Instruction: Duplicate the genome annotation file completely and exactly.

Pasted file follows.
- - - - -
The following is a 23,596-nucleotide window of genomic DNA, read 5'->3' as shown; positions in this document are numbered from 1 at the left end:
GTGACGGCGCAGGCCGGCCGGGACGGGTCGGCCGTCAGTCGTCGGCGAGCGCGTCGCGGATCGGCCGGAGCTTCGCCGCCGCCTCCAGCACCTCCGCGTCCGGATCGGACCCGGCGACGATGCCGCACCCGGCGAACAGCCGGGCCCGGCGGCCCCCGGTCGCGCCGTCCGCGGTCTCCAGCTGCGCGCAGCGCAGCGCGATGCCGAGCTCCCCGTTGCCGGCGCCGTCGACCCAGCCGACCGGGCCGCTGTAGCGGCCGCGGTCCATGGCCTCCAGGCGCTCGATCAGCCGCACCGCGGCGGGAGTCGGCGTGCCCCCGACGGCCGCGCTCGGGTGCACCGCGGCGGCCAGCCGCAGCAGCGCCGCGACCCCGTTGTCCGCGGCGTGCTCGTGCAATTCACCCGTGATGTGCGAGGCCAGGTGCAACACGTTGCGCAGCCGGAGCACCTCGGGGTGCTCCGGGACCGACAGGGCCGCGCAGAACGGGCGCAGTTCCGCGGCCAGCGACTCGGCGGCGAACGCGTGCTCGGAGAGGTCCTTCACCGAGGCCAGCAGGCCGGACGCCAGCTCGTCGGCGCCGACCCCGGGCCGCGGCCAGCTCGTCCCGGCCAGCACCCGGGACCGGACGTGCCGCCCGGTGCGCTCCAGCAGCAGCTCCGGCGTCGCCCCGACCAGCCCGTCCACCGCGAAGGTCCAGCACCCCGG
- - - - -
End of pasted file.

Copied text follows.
The following is a 23,596-nucleotide window of genomic DNA, read 5'->3' as shown; positions in this document are numbered from 1 at the left end:
GTGACGGCGCAGGCCGGCCGGGACGGGTCGGCCGTCAGTCGTCGGCGAGCGCGTCGCGGATCGGCCGGAGCTTCGCCGCCGCCTCCAGCACCTCCGCGTCCGGATCGGACCCGGCGACGATGCCGCACCCGGCGAACAGCCGGGCCCGGCGGCCCCCGGTCGCGCCGTCCGCGGTCTCCAGCTGCGCGCAGCGCAGCGCGATGCCGAGCTCCCCGTTGCCGGCGCCGTCGACCCAGCCGACCGGGCCGCTGTAGCGGCCGCGGTCCATGGCCTCCAGGCGCTCGATCAGCCGCACCGCGGCGGGAGTCGGCGTGCCCCCGACGGCCGCGCTCGGGTGCACCGCGGCGGCCAGCCGCAGCAGCGCCGCGACCCCGTTGTCCGCGGCGTGCTCGTGCAATTCACCCGTGATGTGCGAGGCCAGGTGCAACACGTTGCGCAGCCGGAGCACCTCGGGGTGCTCCGGGACCGACAGGGCCGCGCAGAACGGGCGCAGTTCCGCGGCCAGCGACTCGGCGGCGAACGCGTGCTCGGAGAGGTCCTTCACCGAGGCCAGCAGGCCGGACGCCAGCTCGTCGGCGCCGACCCCGGGCCGCGGCCAGCTCGTCCCGGCCAGCACCCGGGACCGGACGTGCCGCCCGGTGCGCTCCAGCAGCAGCTCCGGCGTCGCCCCGACCAGCCCGTCCACCGCGAAGGTCCAGCACCCCGG